In summary, this anti IL-12/23 human monoclonal antibody was highly effective for psoriasis, resulting in dose-dependent improvement and sustained remissions. While this trial was too small to detect uncommon adverse events, there were no signals suggesting a major risk for malignancy, infection, or other serious adverse events.
 




INFLIXIMAB EFFECTIVE FOR PSORIASIS THAT IS REFRACTORY TO NUMEROUS THERAPIES, BUT ASSOCIATED WITH HIGH DEGREE OF AUTOANTIBODY FORMATION
Poulalhon N, Begon E, Lebbé C, Lioté F, Lahfa M, Bengoufa D, Morel P, Dubertret L, Bachelez H. A follow-up study in 28 patients treated with infliximab for severe recalcitrant psoriasis: evidence for efficacy and high incidence of biological autoimmunity. British Journal of Dermatology. 2007;156:329-336.

(For non-journal subscribers, an additional fee may apply for full text articles.)
View journal abstract
Infliximab is a TNF blocker that is highly effective for rheumatoid arthritis, spondyloarthropathy, and Crohn’s disease, and has been proven to be one of the most effective treatments available for psoriasis and psoriatic arthritis. More than 60% of patients with rheumatoid arthritis treated with infliximab develop antinuclear antibodies (ANA) as well as antidouble-stranded-DNA antibodies (anti-DSDNA-AB) and anticardiolipin antibodies. ANA have also been reported in Crohn’s disease patients treated with infliximab, although the frequency is somewhat less than that reported in rheumatoid arthritis. ANA are more commonly found in patients treated with infliximab than those treated with etanercept.

There is limited data on the development of autoantibodies in psoriasis patients treated with infliximab. In an earlier study, approximately 25% of patients developed ANA 6 months after starting a course of 3 infliximab infusions, but there was no data on ANA titers or IgM or IgG isotypes of anti-DSDNA-AB. Moreover, there have been no studies showing what happens to ANA following discontinuation of the treatment.

Twenty patients with severe plaque psoriasis, five with psoriatic erythroderma, and three with generalized pustular psoriasis were recruited for the study. All had disease that was refractory to 3 or more systemic treatments. As might be expected considering the stringent entry criteria, psoriasis was generally severe with a median PASI score of 28. Thirteen patients had psoriatic arthritis. The patients were treated with infusions of infliximab (5 mg/kg) at baseline, Week 2, Week 6, and every 8 weeks thereafter.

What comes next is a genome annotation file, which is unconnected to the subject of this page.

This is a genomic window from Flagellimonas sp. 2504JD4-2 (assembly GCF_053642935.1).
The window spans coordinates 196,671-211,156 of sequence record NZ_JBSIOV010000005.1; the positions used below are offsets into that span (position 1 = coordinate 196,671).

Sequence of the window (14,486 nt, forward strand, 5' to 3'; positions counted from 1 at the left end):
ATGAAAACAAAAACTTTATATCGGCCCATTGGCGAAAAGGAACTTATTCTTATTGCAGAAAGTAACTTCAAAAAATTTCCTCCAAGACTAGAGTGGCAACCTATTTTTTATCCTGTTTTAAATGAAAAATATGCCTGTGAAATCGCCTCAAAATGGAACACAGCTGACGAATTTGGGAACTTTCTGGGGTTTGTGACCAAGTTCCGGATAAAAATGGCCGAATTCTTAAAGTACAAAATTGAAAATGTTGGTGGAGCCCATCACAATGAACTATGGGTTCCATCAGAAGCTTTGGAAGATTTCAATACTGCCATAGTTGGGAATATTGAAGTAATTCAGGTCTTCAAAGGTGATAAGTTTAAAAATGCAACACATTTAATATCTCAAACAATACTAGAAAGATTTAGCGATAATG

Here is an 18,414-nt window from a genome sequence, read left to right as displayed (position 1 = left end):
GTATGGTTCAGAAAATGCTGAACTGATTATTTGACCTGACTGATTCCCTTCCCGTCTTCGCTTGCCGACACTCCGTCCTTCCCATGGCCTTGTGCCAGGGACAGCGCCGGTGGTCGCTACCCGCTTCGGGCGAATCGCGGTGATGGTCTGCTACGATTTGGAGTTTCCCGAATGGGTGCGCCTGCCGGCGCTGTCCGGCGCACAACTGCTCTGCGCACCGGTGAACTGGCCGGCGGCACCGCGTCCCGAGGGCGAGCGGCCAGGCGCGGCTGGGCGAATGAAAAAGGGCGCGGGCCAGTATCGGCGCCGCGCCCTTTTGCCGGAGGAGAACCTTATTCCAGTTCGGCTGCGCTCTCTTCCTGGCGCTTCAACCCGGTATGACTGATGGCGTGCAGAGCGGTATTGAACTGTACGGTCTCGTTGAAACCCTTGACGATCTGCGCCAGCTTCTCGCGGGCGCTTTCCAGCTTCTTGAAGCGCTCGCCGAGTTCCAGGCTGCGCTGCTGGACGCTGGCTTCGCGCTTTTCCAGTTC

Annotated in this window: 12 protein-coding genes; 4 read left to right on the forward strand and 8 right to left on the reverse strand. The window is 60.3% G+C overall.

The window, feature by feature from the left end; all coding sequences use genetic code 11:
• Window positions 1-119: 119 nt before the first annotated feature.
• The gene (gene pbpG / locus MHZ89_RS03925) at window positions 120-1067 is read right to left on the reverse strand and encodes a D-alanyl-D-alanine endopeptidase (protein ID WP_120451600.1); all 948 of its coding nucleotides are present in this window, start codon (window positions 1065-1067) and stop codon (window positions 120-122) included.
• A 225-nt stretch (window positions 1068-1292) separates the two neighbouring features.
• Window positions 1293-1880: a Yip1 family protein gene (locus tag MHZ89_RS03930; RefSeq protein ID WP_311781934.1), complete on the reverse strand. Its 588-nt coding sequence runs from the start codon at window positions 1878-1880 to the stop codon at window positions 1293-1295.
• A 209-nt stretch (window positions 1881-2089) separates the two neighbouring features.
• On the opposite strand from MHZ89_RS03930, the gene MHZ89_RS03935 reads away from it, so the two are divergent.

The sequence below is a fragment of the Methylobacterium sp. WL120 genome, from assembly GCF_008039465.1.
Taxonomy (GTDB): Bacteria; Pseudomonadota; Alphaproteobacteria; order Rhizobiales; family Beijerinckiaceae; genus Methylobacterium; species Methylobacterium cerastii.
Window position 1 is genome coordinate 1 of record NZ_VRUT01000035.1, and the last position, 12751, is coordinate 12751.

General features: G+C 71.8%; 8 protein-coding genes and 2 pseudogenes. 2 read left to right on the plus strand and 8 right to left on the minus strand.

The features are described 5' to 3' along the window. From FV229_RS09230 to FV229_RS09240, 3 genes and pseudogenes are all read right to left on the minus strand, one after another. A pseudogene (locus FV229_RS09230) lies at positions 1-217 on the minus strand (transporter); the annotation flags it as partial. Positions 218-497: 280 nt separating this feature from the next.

Therapeutic efficacy was dramatic in this difficult-to-treat group of patients, with a median improvement in PASI score of 88.1%. 88% achieved PASI 50, 68% PASI 75, and 52% PASI 90. Of the 5 patients with psoriatic erythroderma, PASI 75 was achieved in 3 patients and PASI 90 in 2 patients. Of the 3 patients with generalized pustular psoriasis, clearing occurred within 15 days of infliximab therapy in 2 patients, with only residual keratoderma in 1 patient. Infliximab was discontinued in the latter 3 patients because of a suspected infusion reaction, a flare of plaque psoriasis, and loss of vascular access. Two of the 3 patients experienced relapse of their pustular psoriasis 12 and 22 months after the last infusion, and one was still clear of pustular lesions 9 months after therapy.

Three patients (12%) had ANA at baseline and 18 (72%) had ANA at Week 22. 16 of the 18 patients had a homogeneous ANA fluorescence pattern, 10 had a speckled pattern, and 4 a nucleolar pattern. At Week 22, 7 of the 25 patients with ANAs had titers ≥1/1600; the median titer was 1/400 compared to baseline titers ≤1/80 among the 3 patients with ANAs before starting infliximab. 17 of the 18 patients with positive ANAs at Week 22 had IgM anti-DSDNA-AB compared to 0 at baseline. Only 4 patients had IgG anti-DSDNA-AB at Week 22 compared to 0 at baseline, a difference that was not statistically significant. Of 8 patients checked for anti-ENA antibodies, none were positive either at baseline or at Week 22. Only 4 patients were tested for anticardiolipin antibodies: 1 was positive for anticardiolipin IgM at Week 22, and another had anticardiolipin IgG at baseline and at Week 22. No patients had clinical features of the antiphospholipid syndrome. Antihistone antibodies were negative in 6 patients as well. Further, use of methotrexate did not have any impact on the prevalence of any autoantibodies.

Of patients who discontinued infliximab, 9 had ANA and anti-DSDNA-AB checked at their last infusions and again between 5 and 21.7 months later. All 9 had positive ANA and IgM anti-DSDNA-AB and one had IgG anti-DSDNA-AB. After discontinuation, 8 of 9 patients still had ANA at a median titer of 1/400 compared to a median of 1/1600 at the time of discontinuation. Four of the patients still had IgM anti-DSDNA-AB, and titers were reduced in three but slightly increased in one patient. No patients met criteria for systemic lupus erythematosus, although 3 patients developed symmetric peripheral polyarthralgias. The 3 patients had ANA and IgM anti-DSDNA-AB at Week 22, and 1 had IgG anti-DSDNA-AB. Measurement of antihistone autoantibodies was negative; ESR, CBC, and urinary sediment were normal; and there were no other features of lupus. One patient’s joint symptoms resolved despite continued infliximab therapy. The authors suggested the possibility that the joint pains might be related to a serum sickness-like infusion reaction. Psoriatic arthritis was also considered.